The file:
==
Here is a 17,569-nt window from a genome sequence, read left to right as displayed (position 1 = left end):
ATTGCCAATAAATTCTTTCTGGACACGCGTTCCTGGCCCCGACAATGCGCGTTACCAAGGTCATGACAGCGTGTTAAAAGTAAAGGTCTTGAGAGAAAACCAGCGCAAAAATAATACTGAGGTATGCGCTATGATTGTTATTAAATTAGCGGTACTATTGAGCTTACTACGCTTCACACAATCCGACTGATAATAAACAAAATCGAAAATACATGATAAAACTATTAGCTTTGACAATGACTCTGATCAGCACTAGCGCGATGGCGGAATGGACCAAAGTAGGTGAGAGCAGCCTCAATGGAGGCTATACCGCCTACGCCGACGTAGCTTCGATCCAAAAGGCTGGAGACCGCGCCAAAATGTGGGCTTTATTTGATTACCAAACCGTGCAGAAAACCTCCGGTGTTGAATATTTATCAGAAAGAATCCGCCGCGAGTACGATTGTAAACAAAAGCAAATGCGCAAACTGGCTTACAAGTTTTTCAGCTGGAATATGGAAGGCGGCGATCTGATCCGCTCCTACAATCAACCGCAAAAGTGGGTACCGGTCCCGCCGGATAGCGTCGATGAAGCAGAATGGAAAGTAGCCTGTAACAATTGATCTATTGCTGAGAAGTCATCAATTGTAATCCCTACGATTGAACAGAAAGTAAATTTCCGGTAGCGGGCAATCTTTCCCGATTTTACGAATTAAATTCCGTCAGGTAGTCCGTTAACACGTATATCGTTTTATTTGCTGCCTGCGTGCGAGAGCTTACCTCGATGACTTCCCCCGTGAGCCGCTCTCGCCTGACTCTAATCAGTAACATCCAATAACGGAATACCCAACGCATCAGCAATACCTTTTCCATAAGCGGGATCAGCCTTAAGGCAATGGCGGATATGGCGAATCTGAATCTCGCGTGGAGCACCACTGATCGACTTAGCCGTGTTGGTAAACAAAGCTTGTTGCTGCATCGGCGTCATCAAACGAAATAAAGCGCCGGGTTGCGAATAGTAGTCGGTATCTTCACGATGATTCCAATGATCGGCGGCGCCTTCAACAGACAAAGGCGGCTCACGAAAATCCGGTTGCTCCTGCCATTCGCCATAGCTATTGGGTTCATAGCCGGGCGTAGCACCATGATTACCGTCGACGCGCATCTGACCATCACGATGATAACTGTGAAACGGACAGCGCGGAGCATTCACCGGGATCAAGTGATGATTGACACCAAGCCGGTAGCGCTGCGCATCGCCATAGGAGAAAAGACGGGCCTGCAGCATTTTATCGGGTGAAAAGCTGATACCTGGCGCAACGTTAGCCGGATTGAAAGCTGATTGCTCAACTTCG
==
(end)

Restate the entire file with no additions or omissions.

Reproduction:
Here is a 17,569-nt window from a genome sequence, read left to right as displayed (position 1 = left end):
ATTGCCAATAAATTCTTTCTGGACACGCGTTCCTGGCCCCGACAATGCGCGTTACCAAGGTCATGACAGCGTGTTAAAAGTAAAGGTCTTGAGAGAAAACCAGCGCAAAAATAATACTGAGGTATGCGCTATGATTGTTATTAAATTAGCGGTACTATTGAGCTTACTACGCTTCACACAATCCGACTGATAATAAACAAAATCGAAAATACATGATAAAACTATTAGCTTTGACAATGACTCTGATCAGCACTAGCGCGATGGCGGAATGGACCAAAGTAGGTGAGAGCAGCCTCAATGGAGGCTATACCGCCTACGCCGACGTAGCTTCGATCCAAAAGGCTGGAGACCGCGCCAAAATGTGGGCTTTATTTGATTACCAAACCGTGCAGAAAACCTCCGGTGTTGAATATTTATCAGAAAGAATCCGCCGCGAGTACGATTGTAAACAAAAGCAAATGCGCAAACTGGCTTACAAGTTTTTCAGCTGGAATATGGAAGGCGGCGATCTGATCCGCTCCTACAATCAACCGCAAAAGTGGGTACCGGTCCCGCCGGATAGCGTCGATGAAGCAGAATGGAAAGTAGCCTGTAACAATTGATCTATTGCTGAGAAGTCATCAATTGTAATCCCTACGATTGAACAGAAAGTAAATTTCCGGTAGCGGGCAATCTTTCCCGATTTTACGAATTAAATTCCGTCAGGTAGTCCGTTAACACGTATATCGTTTTATTTGCTGCCTGCGTGCGAGAGCTTACCTCGATGACTTCCCCCGTGAGCCGCTCTCGCCTGACTCTAATCAGTAACATCCAATAACGGAATACCCAACGCATCAGCAATACCTTTTCCATAAGCGGGATCAGCCTTAAGGCAATGGCGGATATGGCGAATCTGAATCTCGCGTGGAGCACCACTGATCGACTTAGCCGTGTTGGTAAACAAAGCTTGTTGCTGCATCGGCGTCATCAAACGAAATAAAGCGCCGGGTTGCGAATAGTAGTCGGTATCTTCACGATGATTCCAATGATCGGCGGCGCCTTCAACAGACAAAGGCGGCTCACGAAAATCCGGTTGCTCCTGCCATTCGCCATAGCTATTGGGTTCATAGCCGGGCGTAGCACCATGATTACCGTCGACGCGCATCTGACCATCACGATGATAACTGTGAAACGGACAGCGCGGAGCATTCACCGGGATCAAGTGATGATTGACACCAAGCCGGTAGCGCTGCGCATCGCCATAGGAGAAAAGACGGGCCTGCAGCATTTTATCGGGTGAAAAGCTGATACCTGGCGCAACGTTAGCCGGATTGAAAGCTGATTGCTCAACTTCG